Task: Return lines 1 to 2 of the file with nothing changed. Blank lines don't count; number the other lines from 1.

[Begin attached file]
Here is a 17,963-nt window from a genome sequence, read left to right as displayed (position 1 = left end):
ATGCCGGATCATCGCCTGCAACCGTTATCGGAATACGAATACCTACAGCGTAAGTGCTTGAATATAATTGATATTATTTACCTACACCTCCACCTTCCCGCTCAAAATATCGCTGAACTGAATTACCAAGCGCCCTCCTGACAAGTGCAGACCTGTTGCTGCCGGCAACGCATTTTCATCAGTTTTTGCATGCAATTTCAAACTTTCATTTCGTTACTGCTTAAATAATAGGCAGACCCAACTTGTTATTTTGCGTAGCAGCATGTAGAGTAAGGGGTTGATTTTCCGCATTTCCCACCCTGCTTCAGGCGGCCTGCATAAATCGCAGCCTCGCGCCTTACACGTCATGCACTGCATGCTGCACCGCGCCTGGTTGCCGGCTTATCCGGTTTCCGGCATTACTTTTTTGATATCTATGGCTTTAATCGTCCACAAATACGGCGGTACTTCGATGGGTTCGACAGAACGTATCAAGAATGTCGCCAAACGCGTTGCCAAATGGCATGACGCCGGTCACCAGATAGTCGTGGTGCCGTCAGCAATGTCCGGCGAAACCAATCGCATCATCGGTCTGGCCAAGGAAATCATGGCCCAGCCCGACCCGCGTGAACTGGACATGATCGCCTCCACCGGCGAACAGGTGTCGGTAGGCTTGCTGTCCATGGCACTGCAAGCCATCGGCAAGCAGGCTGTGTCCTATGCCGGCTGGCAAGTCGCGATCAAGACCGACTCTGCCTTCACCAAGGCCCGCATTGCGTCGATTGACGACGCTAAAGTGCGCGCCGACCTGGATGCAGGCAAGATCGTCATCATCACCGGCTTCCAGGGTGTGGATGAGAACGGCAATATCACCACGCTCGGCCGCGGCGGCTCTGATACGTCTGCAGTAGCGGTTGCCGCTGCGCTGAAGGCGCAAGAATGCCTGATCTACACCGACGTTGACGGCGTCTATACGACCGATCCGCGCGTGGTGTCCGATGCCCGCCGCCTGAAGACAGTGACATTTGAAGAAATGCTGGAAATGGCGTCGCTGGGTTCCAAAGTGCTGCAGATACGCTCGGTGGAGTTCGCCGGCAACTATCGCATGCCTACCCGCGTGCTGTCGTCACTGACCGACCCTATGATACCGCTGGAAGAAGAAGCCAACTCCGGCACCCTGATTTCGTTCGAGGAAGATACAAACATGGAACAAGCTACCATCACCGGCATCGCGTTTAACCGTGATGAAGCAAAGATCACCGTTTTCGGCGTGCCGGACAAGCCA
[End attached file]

Here is a 17,963-nt window from a genome sequence, read left to right as displayed (position 1 = left end):
ATGCCGGATCATCGCCTGCAACCGTTATCGGAATACGAATACCTACAGCGTAAGTGCTTGAATATAATTGATATTATTTACCTACACCTCCACCTTCCCGCTCAAAATATCGCTGAACTGAATTACCAAGCGCCCTCCTGACAAGTGCAGACCTGTTGCTGCCGGCAACGCATTTTCATCAGTTTTTGCATGCAATTTCAAACTTTCATTTCGTTACTGCTTAAATAATAGGCAGACCCAACTTGTTATTTTGCGTAGCAGCATGTAGAGTAAGGGGTTGATTTTCCGCATTTCCCACCCTGCTTCAGGCGGCCTGCATAAATCGCAGCCTCGCGCCTTACACGTCATGCACTGCATGCTGCACCGCGCCTGGTTGCCGGCTTATCCGGTTTCCGGCATTACTTTTTTGATATCTATGGCTTTAATCGTCCACAAATACGGCGGTACTTCGATGGGTTCGACAGAACGTATCAAGAATGTCGCCAAACGCGTTGCCAAATGGCATGACGCCGGTCACCAGATAGTCGTGGTGCCGTCAGCAATGTCCGGCGAAACCAATCGCATCATCGGTCTGGCCAAGGAAATCATGGCCCAGCCCGACCCGCGTGAACTGGACATGATCGCCTCCACCGGCGAACAGGTGTCGGTAGGCTTGCTGTCCATGGCACTGCAAGCCATCGGCAAGCAGGCTGTGTCCTATGCCGGCTGGCAAGTCGCGATCAAGACCGACTCTGCCTTCACCAAGGCCCGCATTGCGTCGATTGACGACGCTAAAGTGCGCGCCGACCTGGATGCAGGCAAGATCGTCATCATCACCGGCTTCCAGGGTGTGGATGAGAACGGCAATATCACCACGCTCGGCCGCGGCGGCTCTGATACGTCTGCAGTAGCGGTTGCCGCTGCGCTGAAGGCGCAAGAATGCCTGATCTACACCGACGTTGACGGCGTCTATACGACCGATCCGCGCGTGGTGTCCGATGCCCGCCGCCTGAAGACAGTGACATTTGAAGAAATGCTGGAAATGGCGTCGCTGGGTTCCAAAGTGCTGCAGATACGCTCGGTGGAGTTCGCCGGCAACTATCGCATGCCTACCCGCGTGCTGTCGTCACTGACCGACCCTATGATACCGCTGGAAGAAGAAGCCAACTCCGGCACCCTGATTTCGTTCGAGGAAGATACAAACATGGAACAAGCTACCATCACCGGCATCGCGTTTAACCGTGATGAAGCAAAGATCACCGTTTTCGGCGTGCCGGACAAGCCA